Scientists have identified a drug that extends egg viability in worms and could theoretically extend womens fertility by three to six years. “As early as the mid-30s, women start to experience declines in fertility, increased rates of miscarriage and maternal age-related birth defects,” said Coleen Murphy from the Princeton University in the US.
“All of these problems are thought to be caused by declining egg quality, rather than a lack of eggs,” said Murphy.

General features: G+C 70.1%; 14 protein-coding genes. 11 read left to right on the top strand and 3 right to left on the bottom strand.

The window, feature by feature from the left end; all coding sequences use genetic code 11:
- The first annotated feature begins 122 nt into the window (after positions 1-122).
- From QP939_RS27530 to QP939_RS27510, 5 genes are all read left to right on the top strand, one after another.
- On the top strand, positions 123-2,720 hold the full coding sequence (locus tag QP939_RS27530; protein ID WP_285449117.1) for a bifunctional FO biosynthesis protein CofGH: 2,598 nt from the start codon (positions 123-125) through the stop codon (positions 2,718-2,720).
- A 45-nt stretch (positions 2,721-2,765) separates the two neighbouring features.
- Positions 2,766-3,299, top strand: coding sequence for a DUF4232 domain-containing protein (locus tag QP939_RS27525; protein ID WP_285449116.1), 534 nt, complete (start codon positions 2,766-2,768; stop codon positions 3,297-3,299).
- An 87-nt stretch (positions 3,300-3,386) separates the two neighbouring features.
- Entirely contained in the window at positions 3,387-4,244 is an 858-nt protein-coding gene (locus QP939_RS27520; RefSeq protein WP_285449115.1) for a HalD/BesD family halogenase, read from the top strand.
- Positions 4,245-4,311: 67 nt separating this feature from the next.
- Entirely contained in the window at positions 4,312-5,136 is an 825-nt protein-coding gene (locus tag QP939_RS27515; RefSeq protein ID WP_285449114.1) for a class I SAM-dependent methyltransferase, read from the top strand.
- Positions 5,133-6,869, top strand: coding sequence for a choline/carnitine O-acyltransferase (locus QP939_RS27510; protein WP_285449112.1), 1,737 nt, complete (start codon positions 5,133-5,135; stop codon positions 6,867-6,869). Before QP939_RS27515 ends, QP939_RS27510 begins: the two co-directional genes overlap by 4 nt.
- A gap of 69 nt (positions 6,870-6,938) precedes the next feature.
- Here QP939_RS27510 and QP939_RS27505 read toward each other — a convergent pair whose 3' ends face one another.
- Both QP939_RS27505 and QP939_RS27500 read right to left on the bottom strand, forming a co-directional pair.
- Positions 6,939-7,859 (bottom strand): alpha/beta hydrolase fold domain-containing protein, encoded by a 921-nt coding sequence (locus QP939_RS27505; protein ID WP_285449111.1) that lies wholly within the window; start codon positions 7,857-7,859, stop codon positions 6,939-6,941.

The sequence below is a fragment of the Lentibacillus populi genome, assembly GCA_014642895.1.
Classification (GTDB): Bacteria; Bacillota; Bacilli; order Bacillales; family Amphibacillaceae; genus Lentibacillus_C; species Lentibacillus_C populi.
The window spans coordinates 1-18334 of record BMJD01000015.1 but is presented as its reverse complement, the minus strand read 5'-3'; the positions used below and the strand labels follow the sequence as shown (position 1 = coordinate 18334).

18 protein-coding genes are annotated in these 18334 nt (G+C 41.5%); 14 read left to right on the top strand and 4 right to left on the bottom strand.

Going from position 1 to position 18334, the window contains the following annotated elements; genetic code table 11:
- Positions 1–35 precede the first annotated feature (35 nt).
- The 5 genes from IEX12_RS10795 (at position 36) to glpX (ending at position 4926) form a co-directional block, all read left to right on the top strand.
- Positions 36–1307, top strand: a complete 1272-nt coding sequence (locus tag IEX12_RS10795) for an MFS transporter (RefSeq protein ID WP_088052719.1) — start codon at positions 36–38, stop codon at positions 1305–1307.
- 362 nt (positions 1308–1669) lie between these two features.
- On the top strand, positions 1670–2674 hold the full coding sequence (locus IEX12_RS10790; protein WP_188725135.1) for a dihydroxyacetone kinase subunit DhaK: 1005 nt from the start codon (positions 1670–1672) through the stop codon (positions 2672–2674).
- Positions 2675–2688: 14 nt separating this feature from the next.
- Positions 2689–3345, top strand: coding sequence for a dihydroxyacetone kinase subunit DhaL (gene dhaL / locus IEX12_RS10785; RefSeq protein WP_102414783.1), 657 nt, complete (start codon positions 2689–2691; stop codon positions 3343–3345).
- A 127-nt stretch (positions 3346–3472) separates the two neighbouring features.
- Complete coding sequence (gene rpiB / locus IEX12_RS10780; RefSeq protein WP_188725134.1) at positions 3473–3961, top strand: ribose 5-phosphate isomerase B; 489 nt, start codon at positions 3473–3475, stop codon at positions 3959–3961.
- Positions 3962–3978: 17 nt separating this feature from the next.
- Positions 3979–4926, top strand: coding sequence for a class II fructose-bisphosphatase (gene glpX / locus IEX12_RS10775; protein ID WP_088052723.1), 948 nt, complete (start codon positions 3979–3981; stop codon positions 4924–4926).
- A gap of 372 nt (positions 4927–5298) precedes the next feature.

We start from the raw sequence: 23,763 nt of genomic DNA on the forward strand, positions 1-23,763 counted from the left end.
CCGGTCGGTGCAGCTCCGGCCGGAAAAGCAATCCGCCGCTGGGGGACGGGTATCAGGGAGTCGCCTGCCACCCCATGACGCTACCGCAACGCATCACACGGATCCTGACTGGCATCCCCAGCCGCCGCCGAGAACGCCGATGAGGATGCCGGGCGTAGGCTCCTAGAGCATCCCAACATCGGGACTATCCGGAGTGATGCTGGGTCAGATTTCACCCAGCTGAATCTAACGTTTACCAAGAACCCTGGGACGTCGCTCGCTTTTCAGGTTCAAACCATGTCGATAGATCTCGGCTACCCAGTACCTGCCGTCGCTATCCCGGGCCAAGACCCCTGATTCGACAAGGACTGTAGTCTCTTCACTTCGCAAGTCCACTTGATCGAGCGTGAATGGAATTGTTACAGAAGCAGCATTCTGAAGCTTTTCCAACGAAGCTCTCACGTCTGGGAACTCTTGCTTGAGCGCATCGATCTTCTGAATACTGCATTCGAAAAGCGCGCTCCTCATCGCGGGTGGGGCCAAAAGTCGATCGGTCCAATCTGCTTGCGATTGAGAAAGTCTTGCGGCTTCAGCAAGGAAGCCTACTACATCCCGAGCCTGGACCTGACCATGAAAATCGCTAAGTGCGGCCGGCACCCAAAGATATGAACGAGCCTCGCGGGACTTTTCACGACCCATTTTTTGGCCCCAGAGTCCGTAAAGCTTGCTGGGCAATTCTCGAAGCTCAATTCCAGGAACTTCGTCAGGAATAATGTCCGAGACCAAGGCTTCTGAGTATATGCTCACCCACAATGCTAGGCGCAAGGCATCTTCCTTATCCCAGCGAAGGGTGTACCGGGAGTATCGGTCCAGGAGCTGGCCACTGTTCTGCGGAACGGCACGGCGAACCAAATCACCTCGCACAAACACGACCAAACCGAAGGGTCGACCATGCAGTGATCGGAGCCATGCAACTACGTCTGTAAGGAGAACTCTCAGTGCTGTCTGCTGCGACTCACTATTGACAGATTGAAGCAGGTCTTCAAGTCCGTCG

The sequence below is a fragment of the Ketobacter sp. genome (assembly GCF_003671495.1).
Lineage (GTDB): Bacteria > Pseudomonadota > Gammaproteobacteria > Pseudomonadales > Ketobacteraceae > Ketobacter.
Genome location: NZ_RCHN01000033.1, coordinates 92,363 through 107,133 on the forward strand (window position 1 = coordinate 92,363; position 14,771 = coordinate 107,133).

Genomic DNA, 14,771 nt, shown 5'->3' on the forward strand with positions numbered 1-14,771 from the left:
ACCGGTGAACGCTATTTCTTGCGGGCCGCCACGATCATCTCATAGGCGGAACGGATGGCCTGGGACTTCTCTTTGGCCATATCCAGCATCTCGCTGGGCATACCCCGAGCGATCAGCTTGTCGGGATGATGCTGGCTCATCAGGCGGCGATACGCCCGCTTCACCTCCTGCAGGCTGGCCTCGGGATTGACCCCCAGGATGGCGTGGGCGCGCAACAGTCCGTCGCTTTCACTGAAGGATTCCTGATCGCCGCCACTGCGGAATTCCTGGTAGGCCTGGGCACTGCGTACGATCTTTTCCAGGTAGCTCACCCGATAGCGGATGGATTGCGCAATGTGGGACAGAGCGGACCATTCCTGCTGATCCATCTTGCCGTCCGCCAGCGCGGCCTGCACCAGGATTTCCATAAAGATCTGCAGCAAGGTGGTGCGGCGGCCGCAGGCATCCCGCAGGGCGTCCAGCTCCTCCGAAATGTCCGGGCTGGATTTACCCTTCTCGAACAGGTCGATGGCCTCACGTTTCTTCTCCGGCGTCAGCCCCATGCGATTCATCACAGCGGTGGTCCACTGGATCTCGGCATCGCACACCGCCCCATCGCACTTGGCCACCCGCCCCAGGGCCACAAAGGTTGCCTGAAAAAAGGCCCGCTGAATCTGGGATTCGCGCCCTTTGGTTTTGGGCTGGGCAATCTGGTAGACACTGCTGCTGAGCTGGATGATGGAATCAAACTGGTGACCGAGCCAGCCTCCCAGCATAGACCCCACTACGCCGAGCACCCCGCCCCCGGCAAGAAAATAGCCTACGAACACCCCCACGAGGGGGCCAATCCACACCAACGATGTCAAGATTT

The researchers used a microscopic worm, Caenorhabditis elegans (C elegans), to study longevity.
For the study, published in the journal Current Biology, they investigated downregulated group of proteins, cathepsin B proteases, that are rare in high-quality eggs and more common in eggs that have begun degrading with age.